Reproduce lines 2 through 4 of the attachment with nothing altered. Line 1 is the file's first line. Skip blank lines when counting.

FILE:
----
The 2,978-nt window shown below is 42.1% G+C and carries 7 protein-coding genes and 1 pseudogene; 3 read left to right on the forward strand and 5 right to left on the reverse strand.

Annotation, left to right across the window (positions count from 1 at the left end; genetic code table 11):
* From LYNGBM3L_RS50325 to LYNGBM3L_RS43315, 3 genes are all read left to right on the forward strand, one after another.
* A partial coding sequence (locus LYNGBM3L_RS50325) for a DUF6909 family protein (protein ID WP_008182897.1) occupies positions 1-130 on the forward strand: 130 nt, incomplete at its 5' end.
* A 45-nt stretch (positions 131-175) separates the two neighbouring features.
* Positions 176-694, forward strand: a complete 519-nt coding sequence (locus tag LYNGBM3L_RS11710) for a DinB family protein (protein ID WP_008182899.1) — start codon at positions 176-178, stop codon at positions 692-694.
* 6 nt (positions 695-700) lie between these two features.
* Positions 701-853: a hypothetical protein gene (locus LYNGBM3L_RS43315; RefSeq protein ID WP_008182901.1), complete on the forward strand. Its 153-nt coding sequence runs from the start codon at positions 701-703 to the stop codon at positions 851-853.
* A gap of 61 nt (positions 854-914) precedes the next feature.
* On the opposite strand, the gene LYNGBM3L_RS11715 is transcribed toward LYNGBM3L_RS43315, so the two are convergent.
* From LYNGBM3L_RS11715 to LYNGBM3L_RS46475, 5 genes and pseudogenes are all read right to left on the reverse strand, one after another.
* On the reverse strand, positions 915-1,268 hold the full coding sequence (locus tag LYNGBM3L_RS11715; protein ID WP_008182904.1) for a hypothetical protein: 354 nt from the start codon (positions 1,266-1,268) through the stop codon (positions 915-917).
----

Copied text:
Annotation, left to right across the window (positions count from 1 at the left end; genetic code table 11):
* From LYNGBM3L_RS50325 to LYNGBM3L_RS43315, 3 genes are all read left to right on the forward strand, one after another.
* A partial coding sequence (locus LYNGBM3L_RS50325) for a DUF6909 family protein (protein ID WP_008182897.1) occupies positions 1-130 on the forward strand: 130 nt, incomplete at its 5' end.